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AU Registered Medical Device
12-month warranty
Same day dispatch
Professionally endorsed

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TENS Physiotherapy: Overview

A woman touching her shoulder area

Chronic and acute pain in adults can be debilitating. Thus, healthcare professionals recommend undergoing physiotherapy. Therapists utilise Transcutaneous Electrical Nerve Stimulation or TENS in physiotherapy for a comprehensive treatment. It can help improve pain control, enhance muscle function, and reduce the reliance on medications. TENS blocks pain messages and boosts endorphins release. To apply these mechanisms, people must attach adhesive electrode pads to the affected area. As the session progresses, they can modify the unit settings as necessary.

Taking painkillers is a traditional way to alleviate pain. However, its long-term use can lead to dependence and side effects. Hence, having an alternative approach, such as physiotherapy, is essential. The combination of TENS and physiotherapy offers many positive effects. It provides a non-invasive and drug-free option to reduce discomfort. To learn more about this method of pain relief, the article will present the role of electrical stimulation in physiotherapy, the mechanisms of action, and the proper application of TENS.

The Role of TENS in Physiotherapy

TENS in physiotherapy is an in-demand treatment method to manage pain. It utilises sets of electrodes and a control panel. The unit produces gentle electric currents. Subsequently, the electrical pulses from TENS cause a sensation that can help relieve pain. Professional therapists in pain clinics or treatment centres typically administer TENS therapy to patients.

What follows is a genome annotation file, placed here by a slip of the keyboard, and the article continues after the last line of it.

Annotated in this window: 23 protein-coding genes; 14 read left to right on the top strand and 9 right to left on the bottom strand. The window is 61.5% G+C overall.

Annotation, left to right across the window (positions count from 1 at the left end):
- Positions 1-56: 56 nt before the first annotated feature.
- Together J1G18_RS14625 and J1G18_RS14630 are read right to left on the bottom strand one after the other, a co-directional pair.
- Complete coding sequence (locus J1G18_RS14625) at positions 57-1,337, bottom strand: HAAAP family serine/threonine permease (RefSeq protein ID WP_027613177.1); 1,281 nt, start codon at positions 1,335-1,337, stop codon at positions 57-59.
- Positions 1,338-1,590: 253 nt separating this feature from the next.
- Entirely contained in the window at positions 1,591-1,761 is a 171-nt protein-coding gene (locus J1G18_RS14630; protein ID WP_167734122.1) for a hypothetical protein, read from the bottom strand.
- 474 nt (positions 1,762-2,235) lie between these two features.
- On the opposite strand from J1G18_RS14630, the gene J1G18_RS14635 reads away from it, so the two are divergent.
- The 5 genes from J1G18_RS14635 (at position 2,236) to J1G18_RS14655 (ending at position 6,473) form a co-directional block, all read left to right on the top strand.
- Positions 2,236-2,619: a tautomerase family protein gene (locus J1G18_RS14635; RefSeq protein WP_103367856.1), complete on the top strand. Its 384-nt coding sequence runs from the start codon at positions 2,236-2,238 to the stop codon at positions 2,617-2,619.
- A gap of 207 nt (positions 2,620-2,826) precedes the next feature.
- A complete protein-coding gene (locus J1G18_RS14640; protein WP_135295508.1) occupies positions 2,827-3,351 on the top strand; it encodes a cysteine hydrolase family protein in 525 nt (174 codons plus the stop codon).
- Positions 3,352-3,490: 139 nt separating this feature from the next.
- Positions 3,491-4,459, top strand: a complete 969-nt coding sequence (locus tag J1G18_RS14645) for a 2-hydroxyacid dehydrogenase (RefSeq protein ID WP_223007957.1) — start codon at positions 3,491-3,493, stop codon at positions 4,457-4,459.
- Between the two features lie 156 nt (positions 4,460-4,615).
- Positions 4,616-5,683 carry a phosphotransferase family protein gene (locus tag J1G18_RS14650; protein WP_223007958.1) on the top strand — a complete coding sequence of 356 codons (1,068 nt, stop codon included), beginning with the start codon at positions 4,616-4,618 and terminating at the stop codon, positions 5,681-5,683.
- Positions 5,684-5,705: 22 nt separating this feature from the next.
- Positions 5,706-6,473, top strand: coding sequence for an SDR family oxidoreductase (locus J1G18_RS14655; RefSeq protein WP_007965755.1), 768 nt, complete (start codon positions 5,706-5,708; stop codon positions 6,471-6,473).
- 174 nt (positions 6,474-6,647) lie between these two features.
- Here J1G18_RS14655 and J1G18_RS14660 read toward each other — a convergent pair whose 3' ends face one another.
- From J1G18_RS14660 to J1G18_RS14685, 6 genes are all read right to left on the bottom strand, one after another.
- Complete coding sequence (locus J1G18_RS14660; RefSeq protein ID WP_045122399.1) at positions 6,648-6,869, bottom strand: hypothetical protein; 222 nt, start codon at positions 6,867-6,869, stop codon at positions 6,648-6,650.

In physiotherapy, TENS is often used as part of a comprehensive pain management plan for conditions such as arthritis, back pain, and postoperative pain. It can be particularly beneficial for individuals who are unable to tolerate medications or prefer to avoid them altogether. Additionally, TENS can improve muscle and joint function, reduce inflammation, and promote healing in injured or overworked tissues.

Physiotherapists often incorporate TENS into their treatment plans to help patients manage their pain. Moreover, they often apply TENS to improve overall function and mobility. It is sufficient as a standalone treatment, but combining it with other physiotherapy techniques is also favourable. This addresses a wide range of musculoskeletal and neurological conditions.

Types of Pain Conditions Treated with TENS

  • Musculoskeletal pain – TENS can treat pain related to muscles, joints, and ligaments. It alleviates discomfort from conditions like back pain and fibromyalgia. The causes of these conditions are typically overuse, poor posture, muscle imbalances, or trauma.
  • Neuropathic pain – Electrical stimulation can help nerve-related pain, including diabetic neuropathy, nerve entrapment, and phantom limb pain.
  • Chronic pain – Professional therapists or individuals can utilise electrical nerve stimulation machines to handle chronic pain conditions. These include cancer pain, rheumatoid arthritis, sciatica, and complex regional pain syndrome.
  • Acute pain – People with acute pain conditions, such as post-operative pain, sports injuries, and labour pain, can rely on TENS treatment sessions.

A TENS kit with refillable gel pad pack and necessary information

Mechanisms of Action When Using a TENS in Physiotherapy

TENS in physiotherapy is a commonly used modality. Its mechanism of action involves applying low-voltage electrical currents to the skin to stimulate the nerves and alleviate pain. The electrical stimulation can disrupt the transmission of pain signals from the spinal cord to the brain, leading to less pain perceptions. This management of pain is based on the Gate Control Theory.

Additionally, TENS may trigger the release of endorphins. These are natural pain-relieving substances the body produces. Endorphin production can promote well-being by inducing feelings of relaxation and euphoria. This can be particularly beneficial for patients suffering from chronic pain conditions because its effects can last a relatively long time.